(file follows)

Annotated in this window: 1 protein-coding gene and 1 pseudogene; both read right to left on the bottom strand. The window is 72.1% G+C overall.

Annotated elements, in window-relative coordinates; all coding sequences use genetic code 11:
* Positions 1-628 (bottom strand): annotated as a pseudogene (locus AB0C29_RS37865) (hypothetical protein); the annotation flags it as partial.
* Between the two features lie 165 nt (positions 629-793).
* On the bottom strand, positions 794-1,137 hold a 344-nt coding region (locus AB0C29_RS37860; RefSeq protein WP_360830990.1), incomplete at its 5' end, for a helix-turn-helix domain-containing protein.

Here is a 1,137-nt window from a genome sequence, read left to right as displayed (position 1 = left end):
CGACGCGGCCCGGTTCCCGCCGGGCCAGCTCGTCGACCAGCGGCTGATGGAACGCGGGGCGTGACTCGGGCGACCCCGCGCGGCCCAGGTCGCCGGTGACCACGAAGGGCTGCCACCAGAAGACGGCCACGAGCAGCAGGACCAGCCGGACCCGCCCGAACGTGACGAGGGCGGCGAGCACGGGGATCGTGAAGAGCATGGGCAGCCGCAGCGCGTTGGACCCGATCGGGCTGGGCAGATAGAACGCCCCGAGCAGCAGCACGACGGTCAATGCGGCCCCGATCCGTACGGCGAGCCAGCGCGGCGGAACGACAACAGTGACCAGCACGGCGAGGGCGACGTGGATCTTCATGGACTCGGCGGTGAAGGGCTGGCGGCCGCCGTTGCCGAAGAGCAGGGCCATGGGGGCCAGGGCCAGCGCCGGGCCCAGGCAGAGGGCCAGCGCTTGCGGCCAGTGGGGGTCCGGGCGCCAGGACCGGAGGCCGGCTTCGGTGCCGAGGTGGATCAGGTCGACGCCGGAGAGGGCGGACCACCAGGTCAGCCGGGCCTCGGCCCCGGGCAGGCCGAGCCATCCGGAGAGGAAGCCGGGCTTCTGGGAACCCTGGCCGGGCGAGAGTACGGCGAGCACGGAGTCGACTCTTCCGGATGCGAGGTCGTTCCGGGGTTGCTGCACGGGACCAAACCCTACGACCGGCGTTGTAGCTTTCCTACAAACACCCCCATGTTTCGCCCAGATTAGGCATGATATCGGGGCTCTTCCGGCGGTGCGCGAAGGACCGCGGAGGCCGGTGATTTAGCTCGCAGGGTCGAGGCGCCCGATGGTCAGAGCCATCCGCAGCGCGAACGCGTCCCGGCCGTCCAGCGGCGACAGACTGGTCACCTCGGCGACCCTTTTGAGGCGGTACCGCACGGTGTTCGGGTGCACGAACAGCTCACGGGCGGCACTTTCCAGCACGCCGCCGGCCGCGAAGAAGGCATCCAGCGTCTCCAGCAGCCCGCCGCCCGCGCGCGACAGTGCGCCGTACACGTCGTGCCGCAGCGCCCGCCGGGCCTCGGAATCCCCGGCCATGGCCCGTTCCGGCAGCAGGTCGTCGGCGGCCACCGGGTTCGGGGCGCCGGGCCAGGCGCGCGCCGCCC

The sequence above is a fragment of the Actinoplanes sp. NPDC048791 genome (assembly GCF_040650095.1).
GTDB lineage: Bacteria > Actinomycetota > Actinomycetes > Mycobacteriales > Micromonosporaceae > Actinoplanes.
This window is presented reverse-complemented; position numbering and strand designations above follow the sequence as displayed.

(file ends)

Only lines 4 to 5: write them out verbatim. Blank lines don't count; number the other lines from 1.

* Between the two features lie 165 nt (positions 629-793).
* On the bottom strand, positions 794-1,137 hold a 344-nt coding region (locus AB0C29_RS37860; RefSeq protein WP_360830990.1), incomplete at its 5' end, for a helix-turn-helix domain-containing protein.